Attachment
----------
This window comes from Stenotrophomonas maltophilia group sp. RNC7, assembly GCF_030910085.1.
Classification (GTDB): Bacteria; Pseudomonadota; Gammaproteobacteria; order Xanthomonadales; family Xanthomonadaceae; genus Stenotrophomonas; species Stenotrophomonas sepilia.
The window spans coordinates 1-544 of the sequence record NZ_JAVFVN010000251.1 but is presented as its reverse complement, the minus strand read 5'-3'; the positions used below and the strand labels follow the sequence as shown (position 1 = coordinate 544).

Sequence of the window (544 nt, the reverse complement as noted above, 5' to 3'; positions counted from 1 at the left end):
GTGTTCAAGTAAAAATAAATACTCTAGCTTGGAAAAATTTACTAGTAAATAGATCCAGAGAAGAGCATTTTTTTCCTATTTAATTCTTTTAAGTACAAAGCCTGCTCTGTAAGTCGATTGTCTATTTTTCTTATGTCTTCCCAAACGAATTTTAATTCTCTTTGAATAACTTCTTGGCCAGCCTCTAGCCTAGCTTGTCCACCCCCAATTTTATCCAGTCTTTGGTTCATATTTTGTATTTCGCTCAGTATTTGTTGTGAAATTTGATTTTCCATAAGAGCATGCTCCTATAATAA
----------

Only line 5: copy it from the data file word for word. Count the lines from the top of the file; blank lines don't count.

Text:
GTGTTCAAGTAAAAATAAATACTCTAGCTTGGAAAAATTTACTAGTAAATAGATCCAGAGAAGAGCATTTTTTTCCTATTTAATTCTTTTAAGTACAAAGCCTGCTCTGTAAGTCGATTGTCTATTTTTCTTATGTCTTCCCAAACGAATTTTAATTCTCTTTGAATAACTTCTTGGCCAGCCTCTAGCCTAGCTTGTCCACCCCCAATTTTATCCAGTCTTTGGTTCATATTTTGTATTTCGCTCAGTATTTGTTGTGAAATTTGATTTTCCATAAGAGCATGCTCCTATAATAA